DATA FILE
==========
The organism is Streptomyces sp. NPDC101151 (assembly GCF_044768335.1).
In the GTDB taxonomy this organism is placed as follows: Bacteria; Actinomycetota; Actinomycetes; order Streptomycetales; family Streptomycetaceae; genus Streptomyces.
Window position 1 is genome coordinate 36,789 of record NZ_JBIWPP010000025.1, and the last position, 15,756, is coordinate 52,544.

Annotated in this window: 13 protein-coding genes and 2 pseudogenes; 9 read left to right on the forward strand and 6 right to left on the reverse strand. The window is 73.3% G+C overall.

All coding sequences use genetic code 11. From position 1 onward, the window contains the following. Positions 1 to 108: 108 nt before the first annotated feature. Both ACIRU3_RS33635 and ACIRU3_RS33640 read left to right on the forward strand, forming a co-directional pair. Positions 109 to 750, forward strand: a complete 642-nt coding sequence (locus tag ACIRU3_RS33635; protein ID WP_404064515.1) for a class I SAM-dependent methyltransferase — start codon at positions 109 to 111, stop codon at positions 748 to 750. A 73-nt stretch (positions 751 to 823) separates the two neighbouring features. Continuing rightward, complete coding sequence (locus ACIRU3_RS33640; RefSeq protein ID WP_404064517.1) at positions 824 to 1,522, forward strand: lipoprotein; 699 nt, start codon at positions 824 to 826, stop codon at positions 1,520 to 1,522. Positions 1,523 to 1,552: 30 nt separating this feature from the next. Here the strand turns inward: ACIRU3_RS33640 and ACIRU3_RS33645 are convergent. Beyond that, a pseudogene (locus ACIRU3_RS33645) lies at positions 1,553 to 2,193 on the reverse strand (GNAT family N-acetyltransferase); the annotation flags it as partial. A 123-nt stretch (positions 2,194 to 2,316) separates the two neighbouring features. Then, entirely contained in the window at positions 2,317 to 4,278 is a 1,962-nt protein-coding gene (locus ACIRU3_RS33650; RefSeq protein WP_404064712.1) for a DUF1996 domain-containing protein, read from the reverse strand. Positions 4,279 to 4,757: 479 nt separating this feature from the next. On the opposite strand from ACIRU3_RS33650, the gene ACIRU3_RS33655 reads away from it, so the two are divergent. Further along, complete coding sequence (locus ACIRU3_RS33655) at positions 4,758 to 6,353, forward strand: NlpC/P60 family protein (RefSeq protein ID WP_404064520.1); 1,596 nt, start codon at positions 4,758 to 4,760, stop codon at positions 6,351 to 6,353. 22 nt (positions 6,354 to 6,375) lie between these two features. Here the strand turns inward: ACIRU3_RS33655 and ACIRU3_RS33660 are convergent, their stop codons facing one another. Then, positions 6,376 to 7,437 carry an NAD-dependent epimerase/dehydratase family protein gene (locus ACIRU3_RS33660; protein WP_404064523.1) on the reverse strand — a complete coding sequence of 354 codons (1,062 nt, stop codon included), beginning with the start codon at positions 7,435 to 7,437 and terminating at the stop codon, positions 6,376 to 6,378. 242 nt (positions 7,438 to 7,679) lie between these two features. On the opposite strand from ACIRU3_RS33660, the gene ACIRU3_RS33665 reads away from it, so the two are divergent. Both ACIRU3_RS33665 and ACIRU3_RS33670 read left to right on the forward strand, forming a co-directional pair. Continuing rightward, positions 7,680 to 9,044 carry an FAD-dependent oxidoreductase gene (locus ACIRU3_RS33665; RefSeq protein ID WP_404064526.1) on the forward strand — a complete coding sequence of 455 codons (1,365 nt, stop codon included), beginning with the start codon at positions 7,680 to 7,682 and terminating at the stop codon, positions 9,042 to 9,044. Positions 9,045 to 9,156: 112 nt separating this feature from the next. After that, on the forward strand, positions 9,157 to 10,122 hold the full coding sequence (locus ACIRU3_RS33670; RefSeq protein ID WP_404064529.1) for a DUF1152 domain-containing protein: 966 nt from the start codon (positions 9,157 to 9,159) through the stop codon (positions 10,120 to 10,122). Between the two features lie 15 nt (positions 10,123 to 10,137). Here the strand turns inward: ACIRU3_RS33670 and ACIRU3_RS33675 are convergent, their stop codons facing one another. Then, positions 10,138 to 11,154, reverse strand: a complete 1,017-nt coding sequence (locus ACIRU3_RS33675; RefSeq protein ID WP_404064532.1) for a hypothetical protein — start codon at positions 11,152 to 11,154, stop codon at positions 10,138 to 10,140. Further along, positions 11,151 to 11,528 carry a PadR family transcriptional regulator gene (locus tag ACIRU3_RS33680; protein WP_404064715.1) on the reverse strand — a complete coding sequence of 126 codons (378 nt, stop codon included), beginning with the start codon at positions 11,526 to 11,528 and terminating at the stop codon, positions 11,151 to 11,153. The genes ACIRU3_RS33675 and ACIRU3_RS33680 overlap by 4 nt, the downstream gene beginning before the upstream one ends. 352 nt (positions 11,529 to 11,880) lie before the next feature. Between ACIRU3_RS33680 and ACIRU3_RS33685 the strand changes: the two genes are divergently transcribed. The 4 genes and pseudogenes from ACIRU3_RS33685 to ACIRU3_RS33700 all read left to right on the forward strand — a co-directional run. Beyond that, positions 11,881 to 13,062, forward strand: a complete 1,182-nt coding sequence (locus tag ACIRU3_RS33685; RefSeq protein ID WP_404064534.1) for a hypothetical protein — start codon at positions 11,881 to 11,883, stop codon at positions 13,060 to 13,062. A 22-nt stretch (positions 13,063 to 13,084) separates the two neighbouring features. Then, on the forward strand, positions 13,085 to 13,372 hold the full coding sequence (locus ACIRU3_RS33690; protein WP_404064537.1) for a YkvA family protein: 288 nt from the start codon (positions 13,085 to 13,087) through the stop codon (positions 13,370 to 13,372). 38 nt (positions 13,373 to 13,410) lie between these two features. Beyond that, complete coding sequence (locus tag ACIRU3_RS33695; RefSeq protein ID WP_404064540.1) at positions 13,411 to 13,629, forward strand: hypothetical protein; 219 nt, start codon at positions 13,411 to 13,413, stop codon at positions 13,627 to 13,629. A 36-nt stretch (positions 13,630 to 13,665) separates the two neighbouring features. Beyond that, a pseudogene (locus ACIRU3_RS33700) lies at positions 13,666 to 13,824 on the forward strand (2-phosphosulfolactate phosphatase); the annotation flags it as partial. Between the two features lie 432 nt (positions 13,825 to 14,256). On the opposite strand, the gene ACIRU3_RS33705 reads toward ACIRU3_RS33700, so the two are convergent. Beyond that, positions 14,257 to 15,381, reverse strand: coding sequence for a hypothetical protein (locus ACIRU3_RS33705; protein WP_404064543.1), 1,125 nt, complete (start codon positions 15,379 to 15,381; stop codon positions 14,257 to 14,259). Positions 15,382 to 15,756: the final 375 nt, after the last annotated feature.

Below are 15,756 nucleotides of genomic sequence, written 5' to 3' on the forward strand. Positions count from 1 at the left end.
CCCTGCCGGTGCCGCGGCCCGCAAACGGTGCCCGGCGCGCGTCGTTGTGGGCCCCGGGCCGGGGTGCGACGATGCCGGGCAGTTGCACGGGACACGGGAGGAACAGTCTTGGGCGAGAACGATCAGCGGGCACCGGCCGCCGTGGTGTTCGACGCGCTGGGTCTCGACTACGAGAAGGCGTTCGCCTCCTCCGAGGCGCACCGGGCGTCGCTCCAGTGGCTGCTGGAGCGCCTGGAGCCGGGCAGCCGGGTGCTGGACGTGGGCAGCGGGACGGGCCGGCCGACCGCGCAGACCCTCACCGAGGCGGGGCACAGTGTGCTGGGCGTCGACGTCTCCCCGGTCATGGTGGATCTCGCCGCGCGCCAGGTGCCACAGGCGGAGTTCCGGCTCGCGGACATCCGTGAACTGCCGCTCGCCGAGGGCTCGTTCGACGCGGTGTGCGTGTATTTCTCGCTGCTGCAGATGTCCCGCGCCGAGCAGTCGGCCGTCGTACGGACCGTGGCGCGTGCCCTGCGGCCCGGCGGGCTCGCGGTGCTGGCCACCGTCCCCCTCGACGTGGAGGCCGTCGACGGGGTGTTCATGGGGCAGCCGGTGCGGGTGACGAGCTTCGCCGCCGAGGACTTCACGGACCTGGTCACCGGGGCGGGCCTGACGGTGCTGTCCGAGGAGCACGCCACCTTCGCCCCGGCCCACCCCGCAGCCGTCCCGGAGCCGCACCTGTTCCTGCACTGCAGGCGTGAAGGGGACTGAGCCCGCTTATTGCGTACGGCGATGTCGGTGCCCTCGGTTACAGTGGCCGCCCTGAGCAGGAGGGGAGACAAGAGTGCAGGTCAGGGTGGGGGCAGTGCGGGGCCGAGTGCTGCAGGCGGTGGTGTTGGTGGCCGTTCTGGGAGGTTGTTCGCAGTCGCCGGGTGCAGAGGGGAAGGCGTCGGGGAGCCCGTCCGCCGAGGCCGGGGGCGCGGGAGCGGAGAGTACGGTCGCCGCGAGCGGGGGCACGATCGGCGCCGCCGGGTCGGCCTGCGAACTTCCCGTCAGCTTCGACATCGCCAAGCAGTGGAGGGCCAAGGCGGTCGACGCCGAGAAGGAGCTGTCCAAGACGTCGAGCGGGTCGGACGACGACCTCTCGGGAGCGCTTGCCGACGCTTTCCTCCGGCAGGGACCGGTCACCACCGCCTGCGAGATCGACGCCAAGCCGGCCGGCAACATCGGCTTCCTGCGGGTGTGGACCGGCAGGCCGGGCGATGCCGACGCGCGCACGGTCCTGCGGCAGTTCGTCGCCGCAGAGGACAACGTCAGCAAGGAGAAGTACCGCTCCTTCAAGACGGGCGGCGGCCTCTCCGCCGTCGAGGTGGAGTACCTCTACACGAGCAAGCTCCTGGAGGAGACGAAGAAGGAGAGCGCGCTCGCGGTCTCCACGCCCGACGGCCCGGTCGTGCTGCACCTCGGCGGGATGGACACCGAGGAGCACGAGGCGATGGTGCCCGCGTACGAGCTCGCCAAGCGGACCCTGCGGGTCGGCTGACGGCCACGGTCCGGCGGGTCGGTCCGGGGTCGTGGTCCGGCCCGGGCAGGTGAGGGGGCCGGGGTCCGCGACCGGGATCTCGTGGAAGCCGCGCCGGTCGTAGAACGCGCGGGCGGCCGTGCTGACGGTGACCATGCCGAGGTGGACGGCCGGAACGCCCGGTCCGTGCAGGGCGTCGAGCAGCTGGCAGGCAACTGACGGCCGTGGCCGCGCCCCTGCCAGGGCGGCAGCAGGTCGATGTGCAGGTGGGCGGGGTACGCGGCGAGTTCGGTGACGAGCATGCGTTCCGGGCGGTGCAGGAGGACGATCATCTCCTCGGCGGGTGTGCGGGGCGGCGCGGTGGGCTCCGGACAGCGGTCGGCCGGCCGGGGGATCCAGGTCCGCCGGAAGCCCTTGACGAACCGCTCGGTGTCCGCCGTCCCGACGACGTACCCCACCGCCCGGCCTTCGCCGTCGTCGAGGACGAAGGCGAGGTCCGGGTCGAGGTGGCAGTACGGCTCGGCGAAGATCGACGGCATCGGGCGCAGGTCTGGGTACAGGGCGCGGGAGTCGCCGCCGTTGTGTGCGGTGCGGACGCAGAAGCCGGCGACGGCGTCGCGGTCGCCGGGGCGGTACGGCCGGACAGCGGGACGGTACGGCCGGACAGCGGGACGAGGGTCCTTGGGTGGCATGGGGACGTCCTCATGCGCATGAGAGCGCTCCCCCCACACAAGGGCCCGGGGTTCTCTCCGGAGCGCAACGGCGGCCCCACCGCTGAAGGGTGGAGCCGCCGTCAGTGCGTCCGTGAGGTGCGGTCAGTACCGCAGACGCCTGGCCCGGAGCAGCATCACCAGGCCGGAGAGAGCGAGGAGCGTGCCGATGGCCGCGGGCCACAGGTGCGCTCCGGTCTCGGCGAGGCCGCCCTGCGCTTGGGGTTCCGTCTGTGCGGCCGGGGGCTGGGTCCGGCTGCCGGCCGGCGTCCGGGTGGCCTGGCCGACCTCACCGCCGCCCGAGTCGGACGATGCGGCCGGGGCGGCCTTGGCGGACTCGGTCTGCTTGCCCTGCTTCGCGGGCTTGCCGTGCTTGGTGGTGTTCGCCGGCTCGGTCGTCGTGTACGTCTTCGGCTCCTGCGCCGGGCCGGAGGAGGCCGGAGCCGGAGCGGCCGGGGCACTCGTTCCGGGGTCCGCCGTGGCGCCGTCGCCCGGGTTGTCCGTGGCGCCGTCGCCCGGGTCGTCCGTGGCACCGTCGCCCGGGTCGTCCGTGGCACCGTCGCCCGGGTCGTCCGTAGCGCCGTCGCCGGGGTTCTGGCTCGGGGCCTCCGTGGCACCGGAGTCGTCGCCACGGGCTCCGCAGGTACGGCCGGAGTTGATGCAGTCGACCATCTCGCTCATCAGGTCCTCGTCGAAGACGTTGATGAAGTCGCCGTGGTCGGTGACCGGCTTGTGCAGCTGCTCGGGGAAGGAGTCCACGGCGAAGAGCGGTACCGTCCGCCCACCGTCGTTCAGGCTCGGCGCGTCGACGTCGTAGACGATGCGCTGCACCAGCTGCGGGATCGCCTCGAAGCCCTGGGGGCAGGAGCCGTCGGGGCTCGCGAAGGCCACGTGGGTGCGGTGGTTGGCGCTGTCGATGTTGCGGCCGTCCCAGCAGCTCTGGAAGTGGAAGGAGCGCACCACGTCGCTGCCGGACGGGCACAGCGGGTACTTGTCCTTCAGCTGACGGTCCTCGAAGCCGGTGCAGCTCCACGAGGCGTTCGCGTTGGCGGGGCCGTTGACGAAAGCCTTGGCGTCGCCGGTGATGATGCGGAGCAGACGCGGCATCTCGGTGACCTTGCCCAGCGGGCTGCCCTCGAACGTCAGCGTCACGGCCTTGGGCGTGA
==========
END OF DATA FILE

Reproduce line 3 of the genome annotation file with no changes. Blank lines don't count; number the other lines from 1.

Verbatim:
Window position 1 is genome coordinate 36,789 of record NZ_JBIWPP010000025.1, and the last position, 15,756, is coordinate 52,544.